Otterbourne  Hampshire


In 1870-72, John Marius Wilson's Imperial Gazetteer of England and Wales described Otterbourne like this:

OTTERBOURNE, a village and a parish in Winchester district, Hants. The village stands in the valley of the river Itchin, near the Southwestern railway, 2¼ miles N N E of Bishopstoke r. station, and 4 S by W of Winchester; was known, at Domesday, as Otreburne, a name signifying the "bourne" or river of otters; and has a post-office under Winchester. ...

The parish contains also the places called Boyatt, Fern-Hill, Alebrook, and Bramnbridge. Acres, 1, 508. Real property, £2, 807. Pop., 573. Houses, 117. The property is divided among a few. The manor belongs to Magdalen college, Oxford. A medal of Julius Cæsar, in as good preservation as though it had been newly stamped, and ensign relics of the Roman army, were found here about 1740; and were thought by Dr. Milner to be considerable evidence that at least a part of Cæsar's army had penetrated hither, and had here suffered a defeat by the Britons. The living is a rectory, annexed to the vicarage of Hursley, in the diocese of Winchester. The chancel of the old church remains, but is used only at funerals. The new church was built in 1839, at a cost of £4,000; and is an interesting cruciform edifice of blue brick. There are a Primitive Methodist chapel and a national school.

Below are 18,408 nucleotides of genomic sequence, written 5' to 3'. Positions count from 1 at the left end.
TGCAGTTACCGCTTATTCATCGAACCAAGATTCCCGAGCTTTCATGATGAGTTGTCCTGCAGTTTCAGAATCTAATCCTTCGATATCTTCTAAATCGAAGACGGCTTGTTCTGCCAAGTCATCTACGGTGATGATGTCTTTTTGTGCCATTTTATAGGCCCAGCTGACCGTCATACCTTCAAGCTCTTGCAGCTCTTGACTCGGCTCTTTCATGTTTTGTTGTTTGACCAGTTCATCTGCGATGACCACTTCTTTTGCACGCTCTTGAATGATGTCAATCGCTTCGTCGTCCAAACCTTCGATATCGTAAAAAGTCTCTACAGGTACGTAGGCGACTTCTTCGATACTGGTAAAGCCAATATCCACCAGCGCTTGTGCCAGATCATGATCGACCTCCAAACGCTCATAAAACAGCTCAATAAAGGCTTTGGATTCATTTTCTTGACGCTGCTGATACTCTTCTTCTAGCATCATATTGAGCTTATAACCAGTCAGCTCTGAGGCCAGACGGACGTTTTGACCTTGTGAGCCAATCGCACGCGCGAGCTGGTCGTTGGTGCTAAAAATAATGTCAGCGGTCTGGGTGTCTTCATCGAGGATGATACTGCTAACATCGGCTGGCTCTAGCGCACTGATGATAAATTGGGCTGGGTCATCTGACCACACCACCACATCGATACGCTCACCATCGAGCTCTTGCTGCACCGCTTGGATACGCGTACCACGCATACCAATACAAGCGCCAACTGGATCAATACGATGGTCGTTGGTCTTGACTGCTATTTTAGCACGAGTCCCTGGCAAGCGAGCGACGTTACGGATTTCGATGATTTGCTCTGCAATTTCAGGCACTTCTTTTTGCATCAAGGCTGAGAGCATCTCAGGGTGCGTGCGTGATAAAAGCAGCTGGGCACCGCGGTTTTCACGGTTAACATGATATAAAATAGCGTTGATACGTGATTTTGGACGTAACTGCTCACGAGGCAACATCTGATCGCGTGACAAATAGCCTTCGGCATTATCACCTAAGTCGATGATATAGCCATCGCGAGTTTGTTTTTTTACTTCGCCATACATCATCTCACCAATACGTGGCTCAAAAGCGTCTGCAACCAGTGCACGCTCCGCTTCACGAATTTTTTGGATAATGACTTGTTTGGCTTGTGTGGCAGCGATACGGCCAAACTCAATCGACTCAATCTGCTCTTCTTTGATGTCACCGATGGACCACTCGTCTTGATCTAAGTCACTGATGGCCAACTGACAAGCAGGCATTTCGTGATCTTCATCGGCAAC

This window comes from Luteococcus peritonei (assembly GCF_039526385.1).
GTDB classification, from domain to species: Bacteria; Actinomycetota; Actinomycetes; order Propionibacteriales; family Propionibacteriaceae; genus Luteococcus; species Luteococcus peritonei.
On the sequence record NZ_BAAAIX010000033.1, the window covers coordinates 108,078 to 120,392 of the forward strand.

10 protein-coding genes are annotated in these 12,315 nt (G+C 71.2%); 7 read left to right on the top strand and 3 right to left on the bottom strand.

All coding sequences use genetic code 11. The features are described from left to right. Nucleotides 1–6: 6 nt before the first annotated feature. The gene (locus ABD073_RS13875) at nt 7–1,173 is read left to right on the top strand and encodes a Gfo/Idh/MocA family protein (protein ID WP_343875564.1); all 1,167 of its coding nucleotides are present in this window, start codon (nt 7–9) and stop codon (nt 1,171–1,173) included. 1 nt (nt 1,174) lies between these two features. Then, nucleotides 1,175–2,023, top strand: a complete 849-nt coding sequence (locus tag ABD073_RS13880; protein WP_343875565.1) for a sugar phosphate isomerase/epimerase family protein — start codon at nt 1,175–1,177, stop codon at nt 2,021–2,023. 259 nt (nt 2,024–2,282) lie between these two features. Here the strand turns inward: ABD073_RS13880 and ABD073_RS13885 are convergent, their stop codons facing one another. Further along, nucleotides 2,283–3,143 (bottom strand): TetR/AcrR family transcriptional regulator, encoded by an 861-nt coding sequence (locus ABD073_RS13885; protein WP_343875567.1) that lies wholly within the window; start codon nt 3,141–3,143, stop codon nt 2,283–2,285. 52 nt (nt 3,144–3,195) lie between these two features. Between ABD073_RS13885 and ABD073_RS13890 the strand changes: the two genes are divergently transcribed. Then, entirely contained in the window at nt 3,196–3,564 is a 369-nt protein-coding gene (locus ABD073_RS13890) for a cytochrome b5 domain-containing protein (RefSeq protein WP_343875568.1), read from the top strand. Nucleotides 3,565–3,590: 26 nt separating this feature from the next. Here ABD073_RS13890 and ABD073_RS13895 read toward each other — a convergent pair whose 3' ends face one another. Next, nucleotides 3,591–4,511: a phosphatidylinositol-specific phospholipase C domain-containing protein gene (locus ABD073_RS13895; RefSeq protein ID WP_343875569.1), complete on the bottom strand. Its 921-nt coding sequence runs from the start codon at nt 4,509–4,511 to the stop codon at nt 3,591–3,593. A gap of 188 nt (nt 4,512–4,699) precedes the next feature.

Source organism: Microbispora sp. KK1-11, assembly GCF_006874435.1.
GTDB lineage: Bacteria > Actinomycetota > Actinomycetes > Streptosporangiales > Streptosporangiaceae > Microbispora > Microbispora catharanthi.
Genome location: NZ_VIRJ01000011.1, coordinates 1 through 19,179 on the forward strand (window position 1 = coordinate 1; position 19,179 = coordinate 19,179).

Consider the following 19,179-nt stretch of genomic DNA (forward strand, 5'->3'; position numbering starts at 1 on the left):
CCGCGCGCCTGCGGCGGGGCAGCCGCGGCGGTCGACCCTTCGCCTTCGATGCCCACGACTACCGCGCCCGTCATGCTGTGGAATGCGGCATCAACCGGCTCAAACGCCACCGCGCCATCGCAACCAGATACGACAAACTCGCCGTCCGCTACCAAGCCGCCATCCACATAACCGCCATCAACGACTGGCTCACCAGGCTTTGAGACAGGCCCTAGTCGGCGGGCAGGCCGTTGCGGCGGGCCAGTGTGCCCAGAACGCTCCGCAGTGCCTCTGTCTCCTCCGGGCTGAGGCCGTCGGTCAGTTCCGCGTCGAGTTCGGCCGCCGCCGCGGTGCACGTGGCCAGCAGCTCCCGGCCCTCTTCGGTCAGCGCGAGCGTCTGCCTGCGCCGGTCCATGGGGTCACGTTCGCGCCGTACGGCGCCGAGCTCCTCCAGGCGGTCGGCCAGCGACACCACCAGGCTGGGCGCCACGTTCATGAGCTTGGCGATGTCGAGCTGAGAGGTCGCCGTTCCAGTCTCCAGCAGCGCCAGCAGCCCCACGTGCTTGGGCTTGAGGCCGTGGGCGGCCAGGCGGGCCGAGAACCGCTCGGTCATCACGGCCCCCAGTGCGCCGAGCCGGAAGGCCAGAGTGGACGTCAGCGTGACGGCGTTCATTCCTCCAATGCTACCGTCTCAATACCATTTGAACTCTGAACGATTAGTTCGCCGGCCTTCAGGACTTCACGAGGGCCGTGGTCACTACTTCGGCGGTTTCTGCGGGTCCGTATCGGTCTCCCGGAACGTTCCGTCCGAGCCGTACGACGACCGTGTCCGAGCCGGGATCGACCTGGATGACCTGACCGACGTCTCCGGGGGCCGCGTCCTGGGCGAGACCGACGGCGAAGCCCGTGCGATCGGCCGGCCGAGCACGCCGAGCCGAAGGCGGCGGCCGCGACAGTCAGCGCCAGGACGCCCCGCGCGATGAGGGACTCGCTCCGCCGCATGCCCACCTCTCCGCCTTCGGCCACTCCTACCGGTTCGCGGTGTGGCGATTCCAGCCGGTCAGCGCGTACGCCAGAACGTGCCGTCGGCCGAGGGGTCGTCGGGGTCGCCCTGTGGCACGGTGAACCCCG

Otterbourne through time

Otterbourne is now part of Winchester district. Click here for graphs and data of how Winchester has changed over two centuries. For statistics about Otterbourne itself, go to Units and Statistics.

How to reference this page:

GB Historical GIS / University of Portsmouth, History of Otterbourne, in Winchester and Hampshire | Map and description, A Vision of Britain through Time.


Date accessed: 22nd April 2024

Not where you were looking for?

Click here for more detailed advice on finding places within A Vision of Britain through Time, and maybe some references to other places called "Otterbourne".